Washington, March 7 : The Beijing Genomic Institute, Shenzhen (BGI-Shenzhen) has announced the launch of an international project aimed at mapping the giant panda's genome.
"The goal of this project is to finish the sequencing and assembling of the draft sequence within six months," said Dr. Hongmei Zhu, a scientist from BGI-Shenzhen.
Those associated with the International Giant Panda Genome Project said that the information it would furnish would be extremely useful for protecting and monitoring the endangered species, which is considered a symbol of China, as illustrated by its being one of the mascots for the upcoming Olympics in Beijing.
The researchers also believe that understanding the genetic and biological underpinnings of the giant panda, especially with regard to its very specific niche in the environment and the molecular mechanisms of its evolution, may also provide information on the impact of captive breeding.
Besides, the genome project also aims at identifying and controlling diseases that may the species, they say.
According to the researchers, their research may also have far-reaching implications for promoting advances in sequencing tools and techniques because it will be carried out with the help of the latest Now-Gen sequencing technology.
"The most noteworthy aspect of the project is that it is the first genome project to be undertaken specifically to gather information that will contribute to conservation efforts for an endangered species. The giant panda is a global conservation symbol and deserving of such an effort," said Oliver Ryder of the San Diego Zoo's Center for Conservation and Research for Endangered Species (CRES).
Ya-Ping Zhang, a member of the Chinese Academy of Sciences and Director of the Kunming Institute of Zoology at the Chinese Academy of Sciences, added: "The genome project will help scientists to understand the genetic basis for giant panda adaptation to its special diet and behavioural style, and to reveal the history of population isolation and migration."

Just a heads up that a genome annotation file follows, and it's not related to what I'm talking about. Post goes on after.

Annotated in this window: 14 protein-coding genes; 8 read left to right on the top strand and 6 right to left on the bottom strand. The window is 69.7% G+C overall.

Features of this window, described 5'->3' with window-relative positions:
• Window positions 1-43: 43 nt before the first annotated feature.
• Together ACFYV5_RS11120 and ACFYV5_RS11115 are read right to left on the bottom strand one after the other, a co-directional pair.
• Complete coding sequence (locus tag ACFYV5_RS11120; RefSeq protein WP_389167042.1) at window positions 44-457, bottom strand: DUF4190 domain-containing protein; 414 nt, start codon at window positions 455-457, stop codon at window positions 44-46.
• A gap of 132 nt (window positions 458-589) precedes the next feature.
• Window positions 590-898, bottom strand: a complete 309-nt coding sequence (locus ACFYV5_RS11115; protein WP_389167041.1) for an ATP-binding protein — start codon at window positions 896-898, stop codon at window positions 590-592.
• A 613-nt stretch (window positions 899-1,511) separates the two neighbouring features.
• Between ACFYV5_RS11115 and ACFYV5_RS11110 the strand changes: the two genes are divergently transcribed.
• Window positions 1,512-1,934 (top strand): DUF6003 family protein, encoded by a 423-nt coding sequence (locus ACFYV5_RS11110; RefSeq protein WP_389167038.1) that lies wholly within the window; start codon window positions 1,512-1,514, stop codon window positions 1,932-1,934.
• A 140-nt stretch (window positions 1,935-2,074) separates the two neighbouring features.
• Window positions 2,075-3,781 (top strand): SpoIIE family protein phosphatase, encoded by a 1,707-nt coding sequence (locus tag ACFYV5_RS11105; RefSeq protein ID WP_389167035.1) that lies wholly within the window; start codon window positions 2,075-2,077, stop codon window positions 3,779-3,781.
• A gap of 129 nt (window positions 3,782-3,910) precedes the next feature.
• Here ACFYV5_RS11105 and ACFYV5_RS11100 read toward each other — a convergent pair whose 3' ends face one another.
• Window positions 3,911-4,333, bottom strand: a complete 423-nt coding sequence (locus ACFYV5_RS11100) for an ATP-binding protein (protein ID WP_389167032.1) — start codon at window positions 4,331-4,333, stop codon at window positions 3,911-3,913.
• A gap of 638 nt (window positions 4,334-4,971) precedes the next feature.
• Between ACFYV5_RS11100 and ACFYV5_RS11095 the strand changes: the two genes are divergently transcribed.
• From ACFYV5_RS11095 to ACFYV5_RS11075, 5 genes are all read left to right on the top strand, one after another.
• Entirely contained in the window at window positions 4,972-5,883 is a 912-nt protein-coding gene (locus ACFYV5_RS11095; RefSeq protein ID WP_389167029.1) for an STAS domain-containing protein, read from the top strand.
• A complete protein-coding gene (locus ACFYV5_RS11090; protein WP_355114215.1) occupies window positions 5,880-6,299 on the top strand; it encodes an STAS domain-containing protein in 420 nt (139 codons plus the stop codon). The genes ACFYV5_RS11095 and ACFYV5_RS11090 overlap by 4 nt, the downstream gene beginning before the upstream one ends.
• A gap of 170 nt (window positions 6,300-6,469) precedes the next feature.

A member of the Chinese Academy of Sciences who works at both Shanghai Jiao Tong University and Fudan University, Dr. Lin He, said that the giant panda genome sequencing would help improve the understanding of their reduced fecundity when living under certain environmental conditions.
Dr. Lin He further said that the sequence would also aid in learning about the interaction between the animal's genetics and the environment, and their impact on the physiology and pathology of the panda.
For the Giant Panda Genome Project, pandas will be chosen from the Chengdu and Wolong breeding centres. Apart from producing a high quality genome sequence, the project will also involve a survey of the genetic variations in the panda population.
The researchers hope that the fine map of the panda's genome and the transcriptome studies may provide an unparalleled amount of information to aid in understanding both current and past status of the species-such as historical population size, current levels of inbreeding, precise estimates of gene-flow, and past connectedness between the two different mountain-top giant panda populations.